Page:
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Chapter 6 - Vascular malformations of the brain

Published online by Cambridge University Press:  04 May 2010

J. Ricardo Carhuapoma
Affiliation:
Johns Hopkins Hospital, Baltimore
Stephan A. Mayer
Affiliation:
Columbia University, New York
Daniel F. Hanley
Affiliation:
Johns Hopkins Hospital, Baltimore
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Summary

Vascular malformations constitute an important cause of intracranial hemorrhage especially in younger patients. These malformations may arise from any segment of the different functional units of the brain vasculature, including arteries, arterioles, capillaries, venules, and veins. Among vascular malformations causing intracranial hemorrhage, brain arteriovenous malformations (AVMs) are among the most frequently encountered. Brain AVMs commonly affect distal arterial branches and in roughly half of the cases, the malformation is found in the borderzone region shared by the distal anterior, middle, and/or posterior cerebral arteries. Cerebral angiography may help to differentiate brain AVMs from other types of intracranial anomalies with arterio-venous shunting. Resection of an associated developmental venous anomaly is contraindicated as its occlusion may lead to venous stasis, brain edema, and eventual hemorrhage. A developmental venous anomaly (DVA) is found in up to 30% of cerebral cavernous malformations (CCM) patients.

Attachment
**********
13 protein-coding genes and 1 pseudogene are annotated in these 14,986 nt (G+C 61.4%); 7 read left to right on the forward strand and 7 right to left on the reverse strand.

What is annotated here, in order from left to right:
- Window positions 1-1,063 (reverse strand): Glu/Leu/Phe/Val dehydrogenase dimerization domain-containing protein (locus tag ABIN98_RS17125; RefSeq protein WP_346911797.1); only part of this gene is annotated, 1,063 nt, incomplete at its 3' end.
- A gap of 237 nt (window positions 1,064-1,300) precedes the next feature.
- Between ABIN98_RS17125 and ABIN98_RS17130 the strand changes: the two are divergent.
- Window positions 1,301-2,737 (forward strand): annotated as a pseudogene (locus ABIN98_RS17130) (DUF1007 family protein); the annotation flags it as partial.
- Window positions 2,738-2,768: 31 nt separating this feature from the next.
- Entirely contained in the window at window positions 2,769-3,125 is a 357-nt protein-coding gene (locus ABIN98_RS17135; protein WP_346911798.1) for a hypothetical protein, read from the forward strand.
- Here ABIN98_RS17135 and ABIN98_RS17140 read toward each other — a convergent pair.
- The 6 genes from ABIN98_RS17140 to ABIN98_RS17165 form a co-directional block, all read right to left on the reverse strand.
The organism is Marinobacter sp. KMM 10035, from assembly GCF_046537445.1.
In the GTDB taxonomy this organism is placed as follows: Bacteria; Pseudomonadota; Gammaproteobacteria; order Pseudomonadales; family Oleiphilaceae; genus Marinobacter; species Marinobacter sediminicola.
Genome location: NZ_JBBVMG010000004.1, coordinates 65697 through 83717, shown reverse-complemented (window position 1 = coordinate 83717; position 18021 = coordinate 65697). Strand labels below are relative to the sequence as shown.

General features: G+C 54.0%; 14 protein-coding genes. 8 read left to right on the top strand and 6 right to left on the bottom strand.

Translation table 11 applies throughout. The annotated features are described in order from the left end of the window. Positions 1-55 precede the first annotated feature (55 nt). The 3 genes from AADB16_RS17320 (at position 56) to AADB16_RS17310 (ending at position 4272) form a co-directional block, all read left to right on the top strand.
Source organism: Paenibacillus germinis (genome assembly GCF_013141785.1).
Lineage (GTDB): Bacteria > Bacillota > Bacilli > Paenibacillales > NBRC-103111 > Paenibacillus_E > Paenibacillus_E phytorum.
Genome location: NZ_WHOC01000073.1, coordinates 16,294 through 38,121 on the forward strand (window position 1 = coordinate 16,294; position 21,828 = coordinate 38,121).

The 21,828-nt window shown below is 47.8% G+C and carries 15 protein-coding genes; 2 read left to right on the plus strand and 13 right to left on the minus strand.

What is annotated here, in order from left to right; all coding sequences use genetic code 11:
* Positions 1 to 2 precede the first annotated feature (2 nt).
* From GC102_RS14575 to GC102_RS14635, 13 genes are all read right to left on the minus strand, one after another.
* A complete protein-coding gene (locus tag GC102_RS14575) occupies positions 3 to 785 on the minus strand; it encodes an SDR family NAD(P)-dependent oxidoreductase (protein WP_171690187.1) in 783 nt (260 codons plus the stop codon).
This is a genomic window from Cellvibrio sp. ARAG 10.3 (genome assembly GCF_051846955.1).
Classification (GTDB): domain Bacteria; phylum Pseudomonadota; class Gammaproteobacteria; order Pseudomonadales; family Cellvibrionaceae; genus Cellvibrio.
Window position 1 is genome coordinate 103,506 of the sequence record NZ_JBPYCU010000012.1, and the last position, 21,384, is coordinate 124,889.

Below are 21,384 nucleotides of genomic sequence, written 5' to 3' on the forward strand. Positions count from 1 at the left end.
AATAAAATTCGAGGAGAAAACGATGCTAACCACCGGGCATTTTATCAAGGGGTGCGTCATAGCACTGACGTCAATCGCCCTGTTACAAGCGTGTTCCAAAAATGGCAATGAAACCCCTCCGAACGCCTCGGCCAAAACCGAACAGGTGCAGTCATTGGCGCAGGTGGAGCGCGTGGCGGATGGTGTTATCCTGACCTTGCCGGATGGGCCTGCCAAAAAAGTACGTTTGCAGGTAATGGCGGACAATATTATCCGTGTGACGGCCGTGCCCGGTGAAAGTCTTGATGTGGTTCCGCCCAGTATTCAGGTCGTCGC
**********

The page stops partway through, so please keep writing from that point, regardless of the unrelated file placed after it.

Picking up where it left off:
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Publisher: Cambridge University Press
Print publication year: 2009

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